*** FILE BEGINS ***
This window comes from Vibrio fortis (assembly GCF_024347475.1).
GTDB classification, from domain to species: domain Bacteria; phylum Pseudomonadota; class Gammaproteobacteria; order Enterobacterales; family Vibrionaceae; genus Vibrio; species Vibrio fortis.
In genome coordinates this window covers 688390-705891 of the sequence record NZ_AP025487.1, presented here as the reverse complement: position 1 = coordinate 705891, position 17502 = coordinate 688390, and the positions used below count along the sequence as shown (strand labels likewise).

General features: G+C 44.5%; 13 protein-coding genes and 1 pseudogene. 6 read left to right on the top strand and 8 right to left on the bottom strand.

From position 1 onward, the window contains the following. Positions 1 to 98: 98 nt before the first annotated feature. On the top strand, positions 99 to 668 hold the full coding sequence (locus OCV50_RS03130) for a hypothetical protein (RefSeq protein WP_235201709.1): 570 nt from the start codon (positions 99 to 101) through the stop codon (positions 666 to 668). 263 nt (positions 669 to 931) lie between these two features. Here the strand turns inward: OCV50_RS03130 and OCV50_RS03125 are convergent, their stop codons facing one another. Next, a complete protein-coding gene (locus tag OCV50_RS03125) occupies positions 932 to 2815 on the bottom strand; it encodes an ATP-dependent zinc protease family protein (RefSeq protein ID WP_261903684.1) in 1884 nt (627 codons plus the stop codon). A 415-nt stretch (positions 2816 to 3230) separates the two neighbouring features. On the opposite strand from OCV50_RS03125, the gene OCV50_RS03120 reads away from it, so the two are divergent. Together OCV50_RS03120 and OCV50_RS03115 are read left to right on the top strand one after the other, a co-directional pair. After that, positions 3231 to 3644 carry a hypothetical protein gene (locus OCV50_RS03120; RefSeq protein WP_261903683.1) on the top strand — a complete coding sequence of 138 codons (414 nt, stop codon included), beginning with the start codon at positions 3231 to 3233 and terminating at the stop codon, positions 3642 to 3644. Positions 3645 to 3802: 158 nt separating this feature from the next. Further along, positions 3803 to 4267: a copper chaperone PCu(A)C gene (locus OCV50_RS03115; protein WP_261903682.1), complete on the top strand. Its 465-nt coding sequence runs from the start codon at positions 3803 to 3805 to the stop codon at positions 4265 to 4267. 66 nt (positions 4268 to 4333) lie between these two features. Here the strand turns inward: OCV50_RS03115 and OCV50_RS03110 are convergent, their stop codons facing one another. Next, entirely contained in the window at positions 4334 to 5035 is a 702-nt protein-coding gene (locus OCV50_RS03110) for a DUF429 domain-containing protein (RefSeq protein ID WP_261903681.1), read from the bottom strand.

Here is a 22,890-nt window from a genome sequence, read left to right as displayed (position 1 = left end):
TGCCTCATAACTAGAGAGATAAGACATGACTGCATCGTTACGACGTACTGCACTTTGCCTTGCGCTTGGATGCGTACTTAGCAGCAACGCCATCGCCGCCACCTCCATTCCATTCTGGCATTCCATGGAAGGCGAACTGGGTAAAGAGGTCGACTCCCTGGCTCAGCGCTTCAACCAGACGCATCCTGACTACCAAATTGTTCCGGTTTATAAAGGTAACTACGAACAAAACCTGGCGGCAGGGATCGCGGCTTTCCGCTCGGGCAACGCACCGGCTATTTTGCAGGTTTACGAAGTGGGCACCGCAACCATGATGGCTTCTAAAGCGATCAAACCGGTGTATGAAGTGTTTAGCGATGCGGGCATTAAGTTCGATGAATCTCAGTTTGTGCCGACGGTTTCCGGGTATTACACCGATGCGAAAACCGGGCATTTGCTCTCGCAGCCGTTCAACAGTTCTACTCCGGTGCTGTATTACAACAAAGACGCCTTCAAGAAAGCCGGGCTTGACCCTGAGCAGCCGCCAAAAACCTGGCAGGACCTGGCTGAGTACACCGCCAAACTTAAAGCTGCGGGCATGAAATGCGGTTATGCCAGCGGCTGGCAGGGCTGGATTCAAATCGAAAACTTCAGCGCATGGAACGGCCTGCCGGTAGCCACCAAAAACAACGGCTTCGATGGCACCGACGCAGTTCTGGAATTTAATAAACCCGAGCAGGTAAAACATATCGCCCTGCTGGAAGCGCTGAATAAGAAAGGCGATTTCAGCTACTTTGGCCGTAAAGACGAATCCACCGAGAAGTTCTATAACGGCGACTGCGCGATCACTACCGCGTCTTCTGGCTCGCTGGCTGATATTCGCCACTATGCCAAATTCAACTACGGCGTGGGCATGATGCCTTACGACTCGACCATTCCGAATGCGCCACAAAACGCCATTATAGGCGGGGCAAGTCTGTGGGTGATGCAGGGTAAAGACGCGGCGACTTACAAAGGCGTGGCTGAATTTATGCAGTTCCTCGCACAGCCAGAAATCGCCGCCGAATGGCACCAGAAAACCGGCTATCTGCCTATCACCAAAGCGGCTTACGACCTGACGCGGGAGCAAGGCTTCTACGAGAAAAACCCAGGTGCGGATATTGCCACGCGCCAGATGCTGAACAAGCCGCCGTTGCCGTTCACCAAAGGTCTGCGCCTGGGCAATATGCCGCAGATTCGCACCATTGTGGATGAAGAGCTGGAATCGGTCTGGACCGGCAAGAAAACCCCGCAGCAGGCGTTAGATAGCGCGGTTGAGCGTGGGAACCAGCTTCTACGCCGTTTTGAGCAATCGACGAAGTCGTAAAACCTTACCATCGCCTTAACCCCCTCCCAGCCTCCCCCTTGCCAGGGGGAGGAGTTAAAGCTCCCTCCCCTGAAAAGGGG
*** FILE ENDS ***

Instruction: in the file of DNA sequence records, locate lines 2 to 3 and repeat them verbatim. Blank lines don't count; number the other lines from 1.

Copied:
GTDB classification, from domain to species: domain Bacteria; phylum Pseudomonadota; class Gammaproteobacteria; order Enterobacterales; family Vibrionaceae; genus Vibrio; species Vibrio fortis.
In genome coordinates this window covers 688390-705891 of the sequence record NZ_AP025487.1, presented here as the reverse complement: position 1 = coordinate 705891, position 17502 = coordinate 688390, and the positions used below count along the sequence as shown (strand labels likewise).